Breathlessness and abdominal swelling: a classic eponymous syndromeBMJ 2017; 356 doi: https://doi.org/10.1136/bmj.j382 (Published 09 February 2017) Cite this as: BMJ 2017;356:j382
- Jennifer Kahan, clinical fellow in oncology,
- Russell Banner, consultant clinical oncologist,
- Kerryn Lutchman-Singh, consultant in obstetrics and gynaecology
- Correspondence to J Kahan
A previously well 50 year old woman developed shortness of breath over several weeks accompanied by abdominal distension and discomfort. She was unable to lie flat due to orthopnoea. She had no comorbidities and was on no medication. A computed tomography (CT) scan of the chest, abdomen, and pelvis was undertaken, followed by biopsy and definitive surgical treatment. Postoperative histology confirmed a benign neoplasia. What are the three main radiological findings seen in the CT image (fig 1) and what is the eponymous diagnosis associated with this classic triad?
The CT shows a large right pleural effusion resulting in mediastinal shift and gross ascites (fig 2). There is a large mass arising from the pelvis. A pleural effusion or ascites associated with a benign ovarian fibroma is known as Meigs’ syndrome.
Meigs’ syndrome is the association of ovarian fibroma with a pleural effusion with or without ascites. It was first reported by JV Meigs in 1934. Removal of the fibroma was found to result in elimination of ascites and pleural effusion.1 Ovarian fibromas are a sex cord stromal neoplasia and have a low metastatic potential. They account for 1%-2% of resected ovarian neoplasms.2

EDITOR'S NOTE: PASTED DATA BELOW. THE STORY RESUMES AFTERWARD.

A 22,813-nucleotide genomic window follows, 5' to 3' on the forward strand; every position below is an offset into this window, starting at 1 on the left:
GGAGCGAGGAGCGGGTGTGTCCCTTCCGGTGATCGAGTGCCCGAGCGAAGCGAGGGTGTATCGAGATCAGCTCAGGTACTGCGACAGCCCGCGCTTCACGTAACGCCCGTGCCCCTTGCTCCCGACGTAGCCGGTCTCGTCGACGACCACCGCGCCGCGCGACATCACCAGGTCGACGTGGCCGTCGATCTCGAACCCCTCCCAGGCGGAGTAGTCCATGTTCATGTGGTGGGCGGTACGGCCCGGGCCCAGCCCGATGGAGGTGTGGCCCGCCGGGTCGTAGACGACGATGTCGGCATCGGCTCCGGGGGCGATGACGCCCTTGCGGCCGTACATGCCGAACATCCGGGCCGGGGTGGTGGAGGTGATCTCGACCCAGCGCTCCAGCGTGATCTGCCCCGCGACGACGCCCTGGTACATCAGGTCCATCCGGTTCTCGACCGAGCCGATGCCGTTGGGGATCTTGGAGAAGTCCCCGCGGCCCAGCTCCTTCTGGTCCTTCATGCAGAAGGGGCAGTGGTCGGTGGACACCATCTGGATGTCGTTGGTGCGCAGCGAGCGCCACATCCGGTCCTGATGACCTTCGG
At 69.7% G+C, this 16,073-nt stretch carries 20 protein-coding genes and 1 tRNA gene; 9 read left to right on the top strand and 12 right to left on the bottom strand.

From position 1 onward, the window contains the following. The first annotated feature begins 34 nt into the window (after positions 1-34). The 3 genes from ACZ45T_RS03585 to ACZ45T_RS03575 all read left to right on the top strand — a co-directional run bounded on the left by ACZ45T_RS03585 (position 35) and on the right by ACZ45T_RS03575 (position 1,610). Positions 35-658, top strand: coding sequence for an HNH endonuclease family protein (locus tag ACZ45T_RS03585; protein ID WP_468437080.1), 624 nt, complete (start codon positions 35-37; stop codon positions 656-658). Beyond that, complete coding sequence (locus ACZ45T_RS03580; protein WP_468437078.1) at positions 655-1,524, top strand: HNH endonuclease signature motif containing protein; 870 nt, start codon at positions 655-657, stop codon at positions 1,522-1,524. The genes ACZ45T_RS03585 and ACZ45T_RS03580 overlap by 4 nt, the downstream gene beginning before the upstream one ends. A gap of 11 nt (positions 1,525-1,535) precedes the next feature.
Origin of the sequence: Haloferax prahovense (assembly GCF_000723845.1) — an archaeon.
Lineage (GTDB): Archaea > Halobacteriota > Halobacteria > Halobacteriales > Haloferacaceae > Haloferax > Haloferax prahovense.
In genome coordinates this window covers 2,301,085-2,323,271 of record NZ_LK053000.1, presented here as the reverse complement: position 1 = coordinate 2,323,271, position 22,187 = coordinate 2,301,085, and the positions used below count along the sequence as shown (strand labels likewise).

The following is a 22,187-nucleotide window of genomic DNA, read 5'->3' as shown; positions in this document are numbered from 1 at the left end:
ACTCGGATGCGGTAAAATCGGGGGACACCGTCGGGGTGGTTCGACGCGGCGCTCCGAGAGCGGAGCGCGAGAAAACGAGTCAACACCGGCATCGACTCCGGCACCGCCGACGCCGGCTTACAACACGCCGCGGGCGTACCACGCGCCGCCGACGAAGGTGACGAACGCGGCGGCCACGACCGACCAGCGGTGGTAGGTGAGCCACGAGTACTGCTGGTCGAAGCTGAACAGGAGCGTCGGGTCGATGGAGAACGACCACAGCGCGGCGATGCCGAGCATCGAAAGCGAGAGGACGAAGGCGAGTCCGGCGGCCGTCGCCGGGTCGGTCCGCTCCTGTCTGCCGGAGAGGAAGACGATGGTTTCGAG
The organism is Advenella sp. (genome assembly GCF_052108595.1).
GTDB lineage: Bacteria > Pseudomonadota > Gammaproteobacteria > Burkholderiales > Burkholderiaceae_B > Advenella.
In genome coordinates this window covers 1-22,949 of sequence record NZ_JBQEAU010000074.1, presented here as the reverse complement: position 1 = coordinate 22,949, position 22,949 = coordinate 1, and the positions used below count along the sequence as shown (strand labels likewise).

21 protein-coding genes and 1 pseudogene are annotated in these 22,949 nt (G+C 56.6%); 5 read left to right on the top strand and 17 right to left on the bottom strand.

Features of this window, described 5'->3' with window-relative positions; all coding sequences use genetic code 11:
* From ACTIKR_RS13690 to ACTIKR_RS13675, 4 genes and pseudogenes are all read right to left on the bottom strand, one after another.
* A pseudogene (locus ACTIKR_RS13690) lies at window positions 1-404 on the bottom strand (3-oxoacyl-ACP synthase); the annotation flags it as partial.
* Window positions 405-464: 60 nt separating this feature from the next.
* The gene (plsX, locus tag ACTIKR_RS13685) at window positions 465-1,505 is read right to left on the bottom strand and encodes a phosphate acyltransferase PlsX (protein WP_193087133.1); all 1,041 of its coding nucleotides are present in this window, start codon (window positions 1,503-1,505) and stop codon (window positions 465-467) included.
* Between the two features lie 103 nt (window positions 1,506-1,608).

Meigs’ syndrome can also be associated with raised levels of Ca125,3 and this patient had Ca125 of more than 1600 (normal range <34 kU/L).
Fluid accumulation in the peritoneal and pleural space can be related to changes in the permeability of capillaries caused by substances similar to vascular endothelial growth factor (VEGF). One study showed that, after removal of the fibroma, the postoperative VEGF levels decreased in the patient's pleural fluid but not in the peritoneal fluid.4
Presentation of an ovarian mass with ascites and pleural effusion is grounds for urgent investigation to identify possible advanced malignancy. However, it is important to consider other rarer causes of the symptoms, even when accompanied by a raised Ca125. Outcomes from ovarian fibroma in Meigs’ syndrome are extremely favourable owing to the low risk of metastatic spread. Neither ultrasound nor CT are specific enough to give a definite diagnosis of fibroma, and the key for diagnosis is biopsy or histology of the surgical specimen.
Ovarian masses associated with ascites and pleural effusions do occur in metastatic disease owing to an ovarian primary malignancy or in relation to metastatic disease that affects the ovary. In this context, these findings are termed pseudo-Meigs.
After resection of the fibroma by total abdominal hysterectomy and bilateral oophrectomy the patient made an excellent recovery and both the ascites and pleural effusion resolved.
Meigs’ syndrome is related to a benign fibroma causing a pleural effusion and ascites, whereas pseudo-Meigs’ is associated with primary or secondary ovarian malignancy.
Rapid referral for investigation and diagnosis is required. Drainage of ascitic or pleural fluid can give symptomatic relief but definitive treatment is removal of the fibroma.
We have read and understood BMJ policy on declaration of interests and declare the following: none.
Patient consent obtained.